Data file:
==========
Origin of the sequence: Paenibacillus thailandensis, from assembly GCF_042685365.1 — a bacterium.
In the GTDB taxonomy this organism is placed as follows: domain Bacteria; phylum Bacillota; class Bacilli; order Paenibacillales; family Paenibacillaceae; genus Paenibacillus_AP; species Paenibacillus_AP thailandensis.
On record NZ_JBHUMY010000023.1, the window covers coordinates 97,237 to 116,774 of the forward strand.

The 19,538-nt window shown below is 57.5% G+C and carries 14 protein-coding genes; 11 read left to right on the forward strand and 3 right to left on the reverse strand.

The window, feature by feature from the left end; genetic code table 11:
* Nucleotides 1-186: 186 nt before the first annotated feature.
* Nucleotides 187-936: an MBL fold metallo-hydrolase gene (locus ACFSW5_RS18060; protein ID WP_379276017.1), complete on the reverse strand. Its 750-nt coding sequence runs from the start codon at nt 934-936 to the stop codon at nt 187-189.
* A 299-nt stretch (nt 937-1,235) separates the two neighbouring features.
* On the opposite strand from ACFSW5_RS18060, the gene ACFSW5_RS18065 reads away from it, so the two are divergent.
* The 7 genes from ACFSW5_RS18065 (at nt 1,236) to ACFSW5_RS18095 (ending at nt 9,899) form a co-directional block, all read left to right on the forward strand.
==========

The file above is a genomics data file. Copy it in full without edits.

Origin of the sequence: Paenibacillus thailandensis, from assembly GCF_042685365.1 — a bacterium.
In the GTDB taxonomy this organism is placed as follows: domain Bacteria; phylum Bacillota; class Bacilli; order Paenibacillales; family Paenibacillaceae; genus Paenibacillus_AP; species Paenibacillus_AP thailandensis.
On record NZ_JBHUMY010000023.1, the window covers coordinates 97,237 to 116,774 of the forward strand.

The 19,538-nt window shown below is 57.5% G+C and carries 14 protein-coding genes; 11 read left to right on the forward strand and 3 right to left on the reverse strand.

The window, feature by feature from the left end; genetic code table 11:
* Nucleotides 1-186: 186 nt before the first annotated feature.
* Nucleotides 187-936: an MBL fold metallo-hydrolase gene (locus ACFSW5_RS18060; protein ID WP_379276017.1), complete on the reverse strand. Its 750-nt coding sequence runs from the start codon at nt 934-936 to the stop codon at nt 187-189.
* A 299-nt stretch (nt 937-1,235) separates the two neighbouring features.
* On the opposite strand from ACFSW5_RS18060, the gene ACFSW5_RS18065 reads away from it, so the two are divergent.
* The 7 genes from ACFSW5_RS18065 (at nt 1,236) to ACFSW5_RS18095 (ending at nt 9,899) form a co-directional block, all read left to right on the forward strand.